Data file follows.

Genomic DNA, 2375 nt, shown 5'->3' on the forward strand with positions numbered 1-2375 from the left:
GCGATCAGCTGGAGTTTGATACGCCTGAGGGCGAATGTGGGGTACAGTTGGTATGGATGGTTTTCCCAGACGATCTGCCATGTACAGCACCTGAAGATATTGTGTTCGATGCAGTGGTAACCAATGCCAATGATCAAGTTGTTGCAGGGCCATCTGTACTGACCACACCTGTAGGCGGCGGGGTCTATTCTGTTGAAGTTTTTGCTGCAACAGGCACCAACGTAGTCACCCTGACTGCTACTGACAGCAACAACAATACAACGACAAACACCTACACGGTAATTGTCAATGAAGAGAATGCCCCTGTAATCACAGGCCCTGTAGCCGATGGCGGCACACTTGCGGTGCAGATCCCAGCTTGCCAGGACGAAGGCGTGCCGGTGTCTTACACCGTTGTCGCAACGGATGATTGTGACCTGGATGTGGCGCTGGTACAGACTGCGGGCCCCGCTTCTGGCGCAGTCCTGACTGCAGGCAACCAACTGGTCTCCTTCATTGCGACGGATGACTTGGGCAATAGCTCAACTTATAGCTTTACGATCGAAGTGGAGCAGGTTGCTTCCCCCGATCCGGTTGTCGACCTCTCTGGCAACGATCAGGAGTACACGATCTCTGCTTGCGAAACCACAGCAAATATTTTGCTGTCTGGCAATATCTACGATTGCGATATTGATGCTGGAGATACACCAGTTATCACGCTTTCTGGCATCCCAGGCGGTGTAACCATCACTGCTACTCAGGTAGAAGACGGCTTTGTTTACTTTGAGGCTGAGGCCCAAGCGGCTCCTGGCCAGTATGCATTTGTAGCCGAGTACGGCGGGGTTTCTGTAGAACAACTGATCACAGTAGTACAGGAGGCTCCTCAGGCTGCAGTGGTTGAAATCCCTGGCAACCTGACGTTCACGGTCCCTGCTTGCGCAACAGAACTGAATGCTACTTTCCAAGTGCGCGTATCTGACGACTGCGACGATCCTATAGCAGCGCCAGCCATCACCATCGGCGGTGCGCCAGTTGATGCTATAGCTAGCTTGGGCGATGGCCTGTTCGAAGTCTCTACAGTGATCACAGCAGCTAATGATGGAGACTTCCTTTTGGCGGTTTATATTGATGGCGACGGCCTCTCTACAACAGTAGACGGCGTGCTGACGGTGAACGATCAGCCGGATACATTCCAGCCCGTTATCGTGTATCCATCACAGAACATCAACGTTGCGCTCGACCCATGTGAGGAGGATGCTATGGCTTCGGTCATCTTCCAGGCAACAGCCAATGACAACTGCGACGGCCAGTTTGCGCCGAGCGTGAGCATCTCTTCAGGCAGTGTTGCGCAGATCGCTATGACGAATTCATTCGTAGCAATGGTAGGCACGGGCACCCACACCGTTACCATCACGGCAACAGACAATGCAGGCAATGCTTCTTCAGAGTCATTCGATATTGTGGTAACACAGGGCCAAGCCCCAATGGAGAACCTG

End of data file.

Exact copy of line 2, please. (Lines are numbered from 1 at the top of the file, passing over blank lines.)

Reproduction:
GCGATCAGCTGGAGTTTGATACGCCTGAGGGCGAATGTGGGGTACAGTTGGTATGGATGGTTTTCCCAGACGATCTGCCATGTACAGCACCTGAAGATATTGTGTTCGATGCAGTGGTAACCAATGCCAATGATCAAGTTGTTGCAGGGCCATCTGTACTGACCACACCTGTAGGCGGCGGGGTCTATTCTGTTGAAGTTTTTGCTGCAACAGGCACCAACGTAGTCACCCTGACTGCTACTGACAGCAACAACAATACAACGACAAACACCTACACGGTAATTGTCAATGAAGAGAATGCCCCTGTAATCACAGGCCCTGTAGCCGATGGCGGCACACTTGCGGTGCAGATCCCAGCTTGCCAGGACGAAGGCGTGCCGGTGTCTTACACCGTTGTCGCAACGGATGATTGTGACCTGGATGTGGCGCTGGTACAGACTGCGGGCCCCGCTTCTGGCGCAGTCCTGACTGCAGGCAACCAACTGGTCTCCTTCATTGCGACGGATGACTTGGGCAATAGCTCAACTTATAGCTTTACGATCGAAGTGGAGCAGGTTGCTTCCCCCGATCCGGTTGTCGACCTCTCTGGCAACGATCAGGAGTACACGATCTCTGCTTGCGAAACCACAGCAAATATTTTGCTGTCTGGCAATATCTACGATTGCGATATTGATGCTGGAGATACACCAGTTATCACGCTTTCTGGCATCCCAGGCGGTGTAACCATCACTGCTACTCAGGTAGAAGACGGCTTTGTTTACTTTGAGGCTGAGGCCCAAGCGGCTCCTGGCCAGTATGCATTTGTAGCCGAGTACGGCGGGGTTTCTGTAGAACAACTGATCACAGTAGTACAGGAGGCTCCTCAGGCTGCAGTGGTTGAAATCCCTGGCAACCTGACGTTCACGGTCCCTGCTTGCGCAACAGAACTGAATGCTACTTTCCAAGTGCGCGTATCTGACGACTGCGACGATCCTATAGCAGCGCCAGCCATCACCATCGGCGGTGCGCCAGTTGATGCTATAGCTAGCTTGGGCGATGGCCTGTTCGAAGTCTCTACAGTGATCACAGCAGCTAATGATGGAGACTTCCTTTTGGCGGTTTATATTGATGGCGACGGCCTCTCTACAACAGTAGACGGCGTGCTGACGGTGAACGATCAGCCGGATACATTCCAGCCCGTTATCGTGTATCCATCACAGAACATCAACGTTGCGCTCGACCCATGTGAGGAGGATGCTATGGCTTCGGTCATCTTCCAGGCAACAGCCAATGACAACTGCGACGGCCAGTTTGCGCCGAGCGTGAGCATCTCTTCAGGCAGTGTTGCGCAGATCGCTATGACGAATTCATTCGTAGCAATGGTAGGCACGGGCACCCACACCGTTACCATCACGGCAACAGACAATGCAGGCAATGCTTCTTCAGAGTCATTCGATATTGTGGTAACACAGGGCCAAGCCCCAATGGAGAACCTG